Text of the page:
Academic journal article Western Folklore

Folklore in the News (and, Incidentally, on the Net)

Academic journal article Western Folklore

Folklore in the News (and, Incidentally, on the Net)

Article excerpt

INTRODUCTION

Do you remember the Beatles' song "A Day in the Life" from their Sgt. Pepper album? It began with the line "I read the news today, oh boy!" Here's the sort of thing that makes me say "Oh Boy" and reach for the scissors when I peruse the daily papers and spot a bit of folklore in the news.

November 8, 1960, the day John F. Kennedy was elected president, the "Dear Abby" column included a letter from a teenager telling the urban legend about The Hookman on Lovers' Lane and commenting "I don't know whether it's true or not, but it doesn't matter to me."

April 22, 1964, following the great Easter Weekend Alaskan earthquake, a news report about children in Kodiak playing "amid wreckage on a wave-- devastated beach," a new game they had invented called "Earthquake and Tidal Wave."

Fast forward to 1978 during one round of stalled talks between the United States and the Soviet Union for the Strategic Arms Limitation Treaty (dubbed SALT by the press). A Bill Mauldin cartoon showed Presidents Carter and Brezhnev sitting across the table from each other with a giant spilled salt shaker between them. Each man was throwing a handful of salt over his left shoulder and exclaiming "YOU spilled it!" May 26, 1980, following the eruption of Mt. St. Helens, a Lewis County, Washington, sheriff's deputy was quoted in the paper as saying "It's blacker [here] than the inside of a cow."

November 6,1987: a photograph in the University of Utah student newspaper, The Daily Utah Chronicle, showed the topping-off of the steelwork for the new Primary Children's Hospital. A small pine tree was attached to the topmost beam, and the caption identified this as a "centuries-old tradition...to bring good luck and safety to construction workers and those who later use the building." April 5, 1995: a letter to the editor of the Deseret News commenting on the use of a recorded cuckoo-bird call at some Salt Lake City intersections to signal that the pedestrian-crossing light was on. She wrote:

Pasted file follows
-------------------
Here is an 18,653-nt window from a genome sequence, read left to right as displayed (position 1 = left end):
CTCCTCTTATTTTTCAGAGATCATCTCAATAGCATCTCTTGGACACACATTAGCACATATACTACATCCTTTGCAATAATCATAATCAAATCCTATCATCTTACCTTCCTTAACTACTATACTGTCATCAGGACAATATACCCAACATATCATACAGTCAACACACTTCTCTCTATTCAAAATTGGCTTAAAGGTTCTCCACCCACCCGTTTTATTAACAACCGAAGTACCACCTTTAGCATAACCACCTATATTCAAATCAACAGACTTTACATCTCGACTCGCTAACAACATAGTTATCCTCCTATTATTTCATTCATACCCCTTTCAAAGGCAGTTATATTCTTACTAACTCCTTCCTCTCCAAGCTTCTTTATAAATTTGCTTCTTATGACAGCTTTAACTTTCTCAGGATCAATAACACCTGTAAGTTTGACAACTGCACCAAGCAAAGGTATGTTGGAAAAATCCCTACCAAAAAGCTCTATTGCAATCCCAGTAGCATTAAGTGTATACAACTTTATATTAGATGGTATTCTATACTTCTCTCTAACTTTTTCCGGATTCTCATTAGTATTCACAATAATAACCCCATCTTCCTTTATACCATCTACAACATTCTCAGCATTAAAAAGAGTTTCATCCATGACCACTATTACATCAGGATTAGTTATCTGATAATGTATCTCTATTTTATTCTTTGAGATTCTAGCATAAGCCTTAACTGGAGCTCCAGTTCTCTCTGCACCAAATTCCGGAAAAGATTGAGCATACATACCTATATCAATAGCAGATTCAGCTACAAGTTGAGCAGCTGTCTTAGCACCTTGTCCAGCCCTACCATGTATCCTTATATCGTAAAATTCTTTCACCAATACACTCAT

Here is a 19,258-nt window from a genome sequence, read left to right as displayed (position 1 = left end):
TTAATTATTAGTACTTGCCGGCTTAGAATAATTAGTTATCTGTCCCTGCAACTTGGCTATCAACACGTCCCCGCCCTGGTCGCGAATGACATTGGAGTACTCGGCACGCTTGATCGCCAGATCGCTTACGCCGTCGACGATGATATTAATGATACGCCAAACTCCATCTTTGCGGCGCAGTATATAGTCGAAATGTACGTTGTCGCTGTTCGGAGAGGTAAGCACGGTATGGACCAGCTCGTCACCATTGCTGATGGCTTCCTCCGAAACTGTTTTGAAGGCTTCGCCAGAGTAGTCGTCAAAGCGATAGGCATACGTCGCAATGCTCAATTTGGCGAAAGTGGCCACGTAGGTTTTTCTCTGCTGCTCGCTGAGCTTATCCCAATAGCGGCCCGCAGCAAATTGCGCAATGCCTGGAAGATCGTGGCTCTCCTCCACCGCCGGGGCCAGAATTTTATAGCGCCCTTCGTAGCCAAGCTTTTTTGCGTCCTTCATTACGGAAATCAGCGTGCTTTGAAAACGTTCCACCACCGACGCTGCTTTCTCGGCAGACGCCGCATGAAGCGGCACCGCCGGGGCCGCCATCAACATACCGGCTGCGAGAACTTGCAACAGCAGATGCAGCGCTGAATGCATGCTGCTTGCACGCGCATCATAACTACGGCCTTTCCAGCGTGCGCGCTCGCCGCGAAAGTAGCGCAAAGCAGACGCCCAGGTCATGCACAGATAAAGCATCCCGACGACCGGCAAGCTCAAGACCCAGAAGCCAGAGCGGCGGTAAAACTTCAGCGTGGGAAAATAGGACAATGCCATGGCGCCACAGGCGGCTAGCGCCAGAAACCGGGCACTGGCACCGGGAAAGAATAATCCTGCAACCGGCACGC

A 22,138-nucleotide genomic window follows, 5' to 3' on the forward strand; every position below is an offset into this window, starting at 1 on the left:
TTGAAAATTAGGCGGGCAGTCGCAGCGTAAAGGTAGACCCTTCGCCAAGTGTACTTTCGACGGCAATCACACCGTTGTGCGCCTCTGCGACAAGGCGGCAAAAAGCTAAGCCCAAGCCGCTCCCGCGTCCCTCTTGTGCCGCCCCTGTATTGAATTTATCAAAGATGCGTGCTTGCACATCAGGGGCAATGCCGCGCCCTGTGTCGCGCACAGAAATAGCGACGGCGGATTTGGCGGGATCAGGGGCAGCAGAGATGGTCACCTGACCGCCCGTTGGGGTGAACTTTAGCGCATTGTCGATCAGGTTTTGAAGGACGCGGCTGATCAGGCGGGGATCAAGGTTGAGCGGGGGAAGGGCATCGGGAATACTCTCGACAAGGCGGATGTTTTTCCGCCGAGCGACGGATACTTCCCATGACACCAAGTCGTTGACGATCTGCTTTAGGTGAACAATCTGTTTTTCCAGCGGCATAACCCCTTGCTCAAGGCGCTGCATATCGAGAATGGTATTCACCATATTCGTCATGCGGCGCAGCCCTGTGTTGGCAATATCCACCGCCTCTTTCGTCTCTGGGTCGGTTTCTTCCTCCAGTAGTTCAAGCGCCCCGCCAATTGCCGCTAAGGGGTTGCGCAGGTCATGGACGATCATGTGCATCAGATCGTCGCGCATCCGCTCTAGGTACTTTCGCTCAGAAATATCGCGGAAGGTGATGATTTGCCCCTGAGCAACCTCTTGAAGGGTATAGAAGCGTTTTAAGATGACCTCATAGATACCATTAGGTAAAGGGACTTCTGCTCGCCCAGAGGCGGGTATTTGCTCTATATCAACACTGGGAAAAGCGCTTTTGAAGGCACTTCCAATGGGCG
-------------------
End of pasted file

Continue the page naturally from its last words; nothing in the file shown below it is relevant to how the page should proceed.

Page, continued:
It reminds me of my mother singing [this] to me as a child, "The cuckoo is a pretty bird. She singeth as she flies. She bringeth us good tidings. She telleth us no lies. . . ."

Versions of that old folk lyric are still sung in the southern mountains of the United States.

My most recent clipping. Back to "Dear Abby": I found this at the end of her column for April 13, 2000:

DEAR ABBY The letter from "Outraged," whose stepmother wanted to be buried between the woman's father and her birth mother, reminded me of the story about the man who remarried after his first wife died. He said when he died that he wanted to be buried between the two wives, "but tilt me toward Tillie."-Louise in Largo, Florida.

That story should ring a bell for students of Utah folklore. Down in Sanpete county this is one of the favorite "Brother Peterson Yarns" (as folklorist/raconteur Hector Lee used to call them), told in dialect about a Danish immigrant who is a polygamist. There the punchline was "Yoost tilt me a little towards Tillie."

FOLKLORE IN THE NEWS

The examples I have quoted all resulted from my long habit of reading daily papers closely and clipping examples of folklore, and my essay here was directly suggested by a comment that Alta Fife once made to a reporter. More of that in a moment; first I want to say something about the Fifes.

I first met the Fifes in the summer of 1958 when I was a graduate student at Indiana University; they had come through Bloomington for a few days to speak to us at the Folklore Institute. Their landmark book on Mormon folklore, Saints of Sage and Saddle, had been published two years earlier by the Indiana University Press, and the Fifes were listed on the Institute program as specialists in Mormon folklore and cowboy songs, two topics that I had little interest in. But I was impressed by Professor Richard Dorson, my advisor, and his enthusiasm for the Fife's work, and I especially noted Dorson's generous use of excerpts and summaries from the Fife's book in his own textbook which I was helping to proofread and index at about the same time. …

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